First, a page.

Manchester International Festival has announced four new commissions for the 2017 festival, the first under new artistic director John McGrath, with two of them led by visual artists: the Israeli artist and filmmaker Yael Bartana and 2004 Turner Prize winner Jeremy Deller.

Bartana’s What If Women Ruled The World? takes Stanley Kubrick’s 1964 political satire Dr Strangeglove as a provocation. The film’s final scene of a surviving nucleus of male leaders repopulating the earth is the inspiration to imagine an alternative scenario.

The artist, who in 2011 was the first non-Polish national to represent Poland at the Venice Biennale, will work with Royal Court artistic director Vicky Featherstone to bring together ten women and one man for performances each night of the festival. They will try to solve urgent crises presented by female experts including scientists, politicians, artists and thinkers.

The Deller commission is described as being ‘created by the people of Manchester from an idea by Jeremy Deller’. What Is the City but the People? is a participatory project that will be presented on a specially designed walkway in the city’s Piccadilly Gardens. It follows the 2009 Deller commission, Procession, which saw a parade of floats, cars and marchers taking over the streets of the city.

Produced in association with Islington Mill, the work will take place on the opening evening of the festival and aims to provide a ‘a self-portrait of the city’ through the outfits, attitudes and individuality of local residents, who will parade on a runway to a musical accompaniment.

Also new for 2017 is My Festival: MIF’s Creative Community, a year-round series of creative projects, skills development and training designed to foster relationships between MIF and local people.

The initiative kicks off with Festival in My House, micro festivals organised by residents of the city which are to be hosted in their own houses for neighbours, friends and MIF audiences. The festival is inviting Mancunians to suggest ideas for festivals, stating: “You come up with the idea, and we’ll help you make it happen.”

The project is being piloted with two events this November and December: the M8 festival curated by Cheetham Hill resident Yatie Aziz, and the Mehndi festival curated by Nija Dalal-Smith from Levenshulme. The latter invites Manchester-based visual artists to create their own contemporary interpretation of mehndi, a traditional form of Indian hand decoration.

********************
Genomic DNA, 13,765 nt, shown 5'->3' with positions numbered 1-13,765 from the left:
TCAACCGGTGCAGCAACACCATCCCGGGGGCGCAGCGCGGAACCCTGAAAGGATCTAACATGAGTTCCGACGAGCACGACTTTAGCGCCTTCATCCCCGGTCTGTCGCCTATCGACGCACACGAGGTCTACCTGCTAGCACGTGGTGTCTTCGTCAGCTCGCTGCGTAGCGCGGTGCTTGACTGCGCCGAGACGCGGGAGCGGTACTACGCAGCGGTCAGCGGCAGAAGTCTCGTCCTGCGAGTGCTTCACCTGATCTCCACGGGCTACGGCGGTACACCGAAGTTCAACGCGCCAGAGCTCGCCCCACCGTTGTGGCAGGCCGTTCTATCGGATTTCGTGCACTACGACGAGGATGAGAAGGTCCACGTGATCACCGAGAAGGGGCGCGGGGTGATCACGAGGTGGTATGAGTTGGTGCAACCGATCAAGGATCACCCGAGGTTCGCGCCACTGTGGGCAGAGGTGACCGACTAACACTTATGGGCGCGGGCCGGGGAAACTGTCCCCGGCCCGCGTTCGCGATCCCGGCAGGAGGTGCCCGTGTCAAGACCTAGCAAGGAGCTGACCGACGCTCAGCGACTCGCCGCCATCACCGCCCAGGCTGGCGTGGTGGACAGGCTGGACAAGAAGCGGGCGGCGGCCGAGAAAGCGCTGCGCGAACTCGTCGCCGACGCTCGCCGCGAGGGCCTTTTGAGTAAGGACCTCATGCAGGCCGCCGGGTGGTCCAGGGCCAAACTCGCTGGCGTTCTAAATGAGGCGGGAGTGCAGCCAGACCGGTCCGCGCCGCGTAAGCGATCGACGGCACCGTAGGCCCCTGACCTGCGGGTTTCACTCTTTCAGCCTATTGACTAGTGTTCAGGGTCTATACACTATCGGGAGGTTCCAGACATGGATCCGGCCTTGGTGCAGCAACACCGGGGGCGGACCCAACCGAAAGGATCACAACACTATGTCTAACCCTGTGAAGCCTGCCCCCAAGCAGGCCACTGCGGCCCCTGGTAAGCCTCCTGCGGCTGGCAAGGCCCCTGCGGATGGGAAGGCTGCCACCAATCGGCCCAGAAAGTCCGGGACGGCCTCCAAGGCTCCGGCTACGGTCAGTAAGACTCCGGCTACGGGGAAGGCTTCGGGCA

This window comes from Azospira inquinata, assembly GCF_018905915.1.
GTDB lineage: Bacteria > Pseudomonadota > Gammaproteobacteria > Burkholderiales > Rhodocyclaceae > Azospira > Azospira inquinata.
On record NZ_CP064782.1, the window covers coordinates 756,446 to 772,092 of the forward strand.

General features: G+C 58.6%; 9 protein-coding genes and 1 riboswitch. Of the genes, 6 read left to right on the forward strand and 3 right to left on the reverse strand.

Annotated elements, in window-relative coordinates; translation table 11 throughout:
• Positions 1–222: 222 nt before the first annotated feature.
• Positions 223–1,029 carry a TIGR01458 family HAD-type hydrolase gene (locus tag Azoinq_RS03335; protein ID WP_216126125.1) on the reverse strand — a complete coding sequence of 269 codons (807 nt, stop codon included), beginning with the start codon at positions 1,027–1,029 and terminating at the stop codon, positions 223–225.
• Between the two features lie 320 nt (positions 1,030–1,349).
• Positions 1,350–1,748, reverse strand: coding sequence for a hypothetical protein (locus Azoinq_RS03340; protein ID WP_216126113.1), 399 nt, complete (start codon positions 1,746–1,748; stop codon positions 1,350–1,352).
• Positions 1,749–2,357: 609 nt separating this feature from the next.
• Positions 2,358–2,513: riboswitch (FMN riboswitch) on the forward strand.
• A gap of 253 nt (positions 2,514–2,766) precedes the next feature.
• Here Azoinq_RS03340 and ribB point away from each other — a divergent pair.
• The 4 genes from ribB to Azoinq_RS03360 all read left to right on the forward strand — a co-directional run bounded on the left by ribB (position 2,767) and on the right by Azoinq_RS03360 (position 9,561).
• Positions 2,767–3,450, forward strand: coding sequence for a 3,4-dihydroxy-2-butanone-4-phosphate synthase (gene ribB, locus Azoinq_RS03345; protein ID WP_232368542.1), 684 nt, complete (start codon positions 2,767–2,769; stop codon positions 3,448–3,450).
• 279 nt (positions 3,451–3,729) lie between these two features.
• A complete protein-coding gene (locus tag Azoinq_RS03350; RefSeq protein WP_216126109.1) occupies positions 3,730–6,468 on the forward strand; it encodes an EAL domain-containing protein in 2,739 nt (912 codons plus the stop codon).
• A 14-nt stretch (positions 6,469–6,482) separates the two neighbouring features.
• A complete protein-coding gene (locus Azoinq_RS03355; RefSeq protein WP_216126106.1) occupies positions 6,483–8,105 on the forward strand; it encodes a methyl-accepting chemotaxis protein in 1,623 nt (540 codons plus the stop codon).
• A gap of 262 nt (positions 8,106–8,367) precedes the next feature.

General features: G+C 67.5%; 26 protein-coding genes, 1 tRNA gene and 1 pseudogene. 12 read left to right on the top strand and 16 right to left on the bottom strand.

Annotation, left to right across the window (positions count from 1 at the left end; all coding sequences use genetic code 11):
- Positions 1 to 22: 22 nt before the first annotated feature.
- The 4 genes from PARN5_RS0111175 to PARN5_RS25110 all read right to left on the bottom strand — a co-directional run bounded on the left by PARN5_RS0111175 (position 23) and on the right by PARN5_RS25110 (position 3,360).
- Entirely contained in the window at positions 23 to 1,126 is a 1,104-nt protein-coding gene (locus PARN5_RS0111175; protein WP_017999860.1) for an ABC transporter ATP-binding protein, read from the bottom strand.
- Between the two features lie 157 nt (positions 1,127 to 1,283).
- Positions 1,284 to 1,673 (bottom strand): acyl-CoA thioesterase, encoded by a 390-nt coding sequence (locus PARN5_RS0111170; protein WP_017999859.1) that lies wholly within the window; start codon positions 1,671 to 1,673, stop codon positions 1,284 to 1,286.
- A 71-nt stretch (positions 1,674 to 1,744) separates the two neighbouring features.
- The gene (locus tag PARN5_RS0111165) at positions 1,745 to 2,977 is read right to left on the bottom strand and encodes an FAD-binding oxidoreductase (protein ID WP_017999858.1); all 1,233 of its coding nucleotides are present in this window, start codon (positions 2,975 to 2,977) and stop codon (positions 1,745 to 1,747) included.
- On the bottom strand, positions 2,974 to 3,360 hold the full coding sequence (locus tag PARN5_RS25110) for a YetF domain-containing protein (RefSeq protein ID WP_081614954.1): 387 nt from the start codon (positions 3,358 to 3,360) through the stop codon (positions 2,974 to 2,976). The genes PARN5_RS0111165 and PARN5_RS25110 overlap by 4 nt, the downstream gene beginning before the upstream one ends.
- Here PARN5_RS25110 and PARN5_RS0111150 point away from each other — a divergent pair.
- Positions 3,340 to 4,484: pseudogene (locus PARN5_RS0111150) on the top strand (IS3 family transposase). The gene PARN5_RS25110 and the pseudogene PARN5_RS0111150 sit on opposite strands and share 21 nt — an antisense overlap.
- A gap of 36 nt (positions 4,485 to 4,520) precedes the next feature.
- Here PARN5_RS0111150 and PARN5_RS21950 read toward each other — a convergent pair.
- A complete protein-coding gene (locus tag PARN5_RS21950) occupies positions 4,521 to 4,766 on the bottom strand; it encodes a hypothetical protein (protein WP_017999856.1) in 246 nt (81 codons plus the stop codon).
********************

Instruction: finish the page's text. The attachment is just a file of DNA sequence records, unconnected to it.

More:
McGrath comments: “We’re proudly engaged in our city: My Festival will provide a range of new ways for local artists and communities to be part of what we do. As a festival of new work, MIF is uniquely able to respond to our changing world. The artists in our 2017 programme have a lot to say about the times we live in.”

Since it inception in 2007, the biennial festival has developed a strong reputation for high-profile projects involving visual artists, working with artists such as Matthew Barney, Marina Abramović and Steve McQueen.

The 2015 festival included a theatrical work, Neck of the Woods, by Douglas Gordon starring Charlotte Rampling; a dance production, Tree of Codes, with visuals by Olafur Eliasson; and a collaboration between the painter Gerhard Richter and composer Arvo Pärt. It also featured a major durational project by Ed Atkins at Manchester Art Gallery.

The 2017 festival will take place from 29 June to 16 July with another 20 new commissions still to be announced.

1. Neck of the Woods, directed by Douglas Gordon. Hélène Grimaud (left) and Charlotte Rampling. Photo: Studio lost but found VG Bild-Kunst Bonn 2015 Jutta Pohlmann
2. Richter / Pärt at Whitworth Gallery, Manchester, part of Manchester International Festival 2015. Photo: Jan Chlebik

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